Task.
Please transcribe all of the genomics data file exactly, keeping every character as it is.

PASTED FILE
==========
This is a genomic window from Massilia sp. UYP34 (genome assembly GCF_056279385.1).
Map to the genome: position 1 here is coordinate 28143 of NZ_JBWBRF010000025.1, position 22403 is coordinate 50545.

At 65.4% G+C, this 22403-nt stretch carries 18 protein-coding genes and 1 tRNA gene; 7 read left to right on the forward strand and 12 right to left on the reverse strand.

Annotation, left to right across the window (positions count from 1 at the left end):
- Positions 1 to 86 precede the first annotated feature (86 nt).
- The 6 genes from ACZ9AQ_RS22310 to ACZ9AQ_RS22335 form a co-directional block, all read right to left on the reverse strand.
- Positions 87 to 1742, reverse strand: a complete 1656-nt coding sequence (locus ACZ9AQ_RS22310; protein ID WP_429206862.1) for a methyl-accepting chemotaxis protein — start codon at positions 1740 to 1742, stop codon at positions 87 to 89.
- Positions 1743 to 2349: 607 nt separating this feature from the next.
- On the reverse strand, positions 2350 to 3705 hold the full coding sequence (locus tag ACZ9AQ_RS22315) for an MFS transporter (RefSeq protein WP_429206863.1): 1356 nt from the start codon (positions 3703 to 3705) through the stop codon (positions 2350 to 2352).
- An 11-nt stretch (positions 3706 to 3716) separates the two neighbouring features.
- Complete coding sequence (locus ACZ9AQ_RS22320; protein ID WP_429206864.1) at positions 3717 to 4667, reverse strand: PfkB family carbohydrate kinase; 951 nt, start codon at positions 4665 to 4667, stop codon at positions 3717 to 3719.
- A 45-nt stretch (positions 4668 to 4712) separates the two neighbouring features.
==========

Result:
This is a genomic window from Massilia sp. UYP34 (genome assembly GCF_056279385.1).
Map to the genome: position 1 here is coordinate 28143 of NZ_JBWBRF010000025.1, position 22403 is coordinate 50545.

At 65.4% G+C, this 22403-nt stretch carries 18 protein-coding genes and 1 tRNA gene; 7 read left to right on the forward strand and 12 right to left on the reverse strand.

Annotation, left to right across the window (positions count from 1 at the left end):
- Positions 1 to 86 precede the first annotated feature (86 nt).
- The 6 genes from ACZ9AQ_RS22310 to ACZ9AQ_RS22335 form a co-directional block, all read right to left on the reverse strand.
- Positions 87 to 1742, reverse strand: a complete 1656-nt coding sequence (locus ACZ9AQ_RS22310; protein ID WP_429206862.1) for a methyl-accepting chemotaxis protein — start codon at positions 1740 to 1742, stop codon at positions 87 to 89.
- Positions 1743 to 2349: 607 nt separating this feature from the next.
- On the reverse strand, positions 2350 to 3705 hold the full coding sequence (locus tag ACZ9AQ_RS22315) for an MFS transporter (RefSeq protein WP_429206863.1): 1356 nt from the start codon (positions 3703 to 3705) through the stop codon (positions 2350 to 2352).
- An 11-nt stretch (positions 3706 to 3716) separates the two neighbouring features.
- Complete coding sequence (locus ACZ9AQ_RS22320; protein ID WP_429206864.1) at positions 3717 to 4667, reverse strand: PfkB family carbohydrate kinase; 951 nt, start codon at positions 4665 to 4667, stop codon at positions 3717 to 3719.
- A 45-nt stretch (positions 4668 to 4712) separates the two neighbouring features.